Hot weather cancelling airline flights?
Recently, with the hot weather in the Southwest, many flights were canceled. I assume that it has to do with air density. Please explain why.
—Rod Vernon, Evanston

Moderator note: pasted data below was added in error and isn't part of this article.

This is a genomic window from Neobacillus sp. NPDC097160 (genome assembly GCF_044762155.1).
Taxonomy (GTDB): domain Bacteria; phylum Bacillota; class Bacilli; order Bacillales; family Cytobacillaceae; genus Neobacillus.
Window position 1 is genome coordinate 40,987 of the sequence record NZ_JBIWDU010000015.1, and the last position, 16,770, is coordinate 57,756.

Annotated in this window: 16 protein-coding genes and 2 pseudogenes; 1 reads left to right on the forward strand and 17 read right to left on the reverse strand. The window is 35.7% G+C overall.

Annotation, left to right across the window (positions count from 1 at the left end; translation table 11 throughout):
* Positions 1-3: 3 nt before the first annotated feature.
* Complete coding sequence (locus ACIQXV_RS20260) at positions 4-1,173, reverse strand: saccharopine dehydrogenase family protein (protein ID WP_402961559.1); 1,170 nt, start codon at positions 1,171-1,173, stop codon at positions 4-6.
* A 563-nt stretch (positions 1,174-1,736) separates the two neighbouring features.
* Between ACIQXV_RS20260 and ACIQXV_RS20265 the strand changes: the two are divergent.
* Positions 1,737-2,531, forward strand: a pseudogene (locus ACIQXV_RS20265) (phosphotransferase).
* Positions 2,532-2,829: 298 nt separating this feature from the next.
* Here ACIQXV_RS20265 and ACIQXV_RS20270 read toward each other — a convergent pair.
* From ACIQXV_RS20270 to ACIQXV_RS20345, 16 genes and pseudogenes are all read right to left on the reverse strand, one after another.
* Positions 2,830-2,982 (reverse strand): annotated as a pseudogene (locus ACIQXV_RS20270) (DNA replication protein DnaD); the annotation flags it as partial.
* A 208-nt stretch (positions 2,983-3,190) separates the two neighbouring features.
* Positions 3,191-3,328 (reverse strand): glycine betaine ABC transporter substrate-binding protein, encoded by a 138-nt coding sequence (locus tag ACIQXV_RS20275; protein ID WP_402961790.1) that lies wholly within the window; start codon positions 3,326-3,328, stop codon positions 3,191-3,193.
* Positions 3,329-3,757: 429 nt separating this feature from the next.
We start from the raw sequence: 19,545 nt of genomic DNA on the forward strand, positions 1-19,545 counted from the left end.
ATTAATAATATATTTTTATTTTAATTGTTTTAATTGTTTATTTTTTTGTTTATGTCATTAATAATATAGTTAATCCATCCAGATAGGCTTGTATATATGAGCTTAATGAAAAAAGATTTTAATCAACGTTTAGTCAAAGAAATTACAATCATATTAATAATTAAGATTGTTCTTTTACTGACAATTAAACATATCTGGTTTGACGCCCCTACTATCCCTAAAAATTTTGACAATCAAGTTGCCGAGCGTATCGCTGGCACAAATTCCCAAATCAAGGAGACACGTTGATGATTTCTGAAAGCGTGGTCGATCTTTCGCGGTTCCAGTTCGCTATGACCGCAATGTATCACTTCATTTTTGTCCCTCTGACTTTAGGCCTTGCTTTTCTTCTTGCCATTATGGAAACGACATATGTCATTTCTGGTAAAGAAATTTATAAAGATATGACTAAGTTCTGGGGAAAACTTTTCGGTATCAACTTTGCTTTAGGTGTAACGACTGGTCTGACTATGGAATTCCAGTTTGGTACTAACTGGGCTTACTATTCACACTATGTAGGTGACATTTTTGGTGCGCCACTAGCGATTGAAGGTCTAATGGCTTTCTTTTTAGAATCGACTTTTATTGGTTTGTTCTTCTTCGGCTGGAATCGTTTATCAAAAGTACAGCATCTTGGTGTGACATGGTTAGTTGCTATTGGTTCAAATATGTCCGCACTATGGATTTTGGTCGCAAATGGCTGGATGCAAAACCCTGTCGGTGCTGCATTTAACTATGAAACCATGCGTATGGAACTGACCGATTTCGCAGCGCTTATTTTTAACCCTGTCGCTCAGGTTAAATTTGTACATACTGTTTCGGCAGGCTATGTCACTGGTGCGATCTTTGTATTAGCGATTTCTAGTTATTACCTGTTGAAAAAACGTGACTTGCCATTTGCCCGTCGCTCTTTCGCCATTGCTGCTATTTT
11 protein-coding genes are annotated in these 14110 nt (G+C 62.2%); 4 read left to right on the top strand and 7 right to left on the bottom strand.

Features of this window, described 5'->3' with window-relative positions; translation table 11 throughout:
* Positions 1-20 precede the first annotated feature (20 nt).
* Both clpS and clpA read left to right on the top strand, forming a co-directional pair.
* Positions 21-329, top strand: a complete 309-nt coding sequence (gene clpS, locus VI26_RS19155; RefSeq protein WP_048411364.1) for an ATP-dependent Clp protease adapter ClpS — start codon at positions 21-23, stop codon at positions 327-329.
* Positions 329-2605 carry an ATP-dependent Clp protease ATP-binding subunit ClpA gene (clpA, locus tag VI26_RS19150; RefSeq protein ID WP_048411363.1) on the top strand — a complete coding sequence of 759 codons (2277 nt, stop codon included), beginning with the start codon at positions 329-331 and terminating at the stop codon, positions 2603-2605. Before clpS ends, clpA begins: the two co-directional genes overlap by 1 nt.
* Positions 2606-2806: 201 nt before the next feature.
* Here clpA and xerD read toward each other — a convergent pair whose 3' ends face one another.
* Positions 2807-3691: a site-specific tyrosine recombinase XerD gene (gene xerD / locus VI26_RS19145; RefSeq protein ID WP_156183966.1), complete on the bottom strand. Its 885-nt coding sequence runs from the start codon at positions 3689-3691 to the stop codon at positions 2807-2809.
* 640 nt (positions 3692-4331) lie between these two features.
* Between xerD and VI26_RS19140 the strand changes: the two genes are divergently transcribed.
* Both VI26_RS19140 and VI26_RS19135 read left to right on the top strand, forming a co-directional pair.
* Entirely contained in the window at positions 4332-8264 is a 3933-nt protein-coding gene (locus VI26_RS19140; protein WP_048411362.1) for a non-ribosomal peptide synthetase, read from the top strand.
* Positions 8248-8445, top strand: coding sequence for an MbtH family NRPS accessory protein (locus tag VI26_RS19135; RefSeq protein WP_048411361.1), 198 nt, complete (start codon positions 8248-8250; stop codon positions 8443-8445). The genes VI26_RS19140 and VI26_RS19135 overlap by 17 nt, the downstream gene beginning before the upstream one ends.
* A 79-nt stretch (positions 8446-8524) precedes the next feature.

It certainly does. The density of air decreases as the temperature increases. As the air molecules move farther apart, the lift available for an airplane when it’s taking off decreases. Planes need more runway than is available and are unable to take off or land. The impact is greater on smaller jets that generate less thrust, and many regional jets have a temperature operating limit of 118 degrees. Southwestern U.S. temperatures generally do not get that high, so high-heat disruptions are infrequent. In notoriously hot areas like Dubai, United Arab Emirates, flights are clustered during the evening and early-morning, when temperatures are lower. Airlines also use larger planes.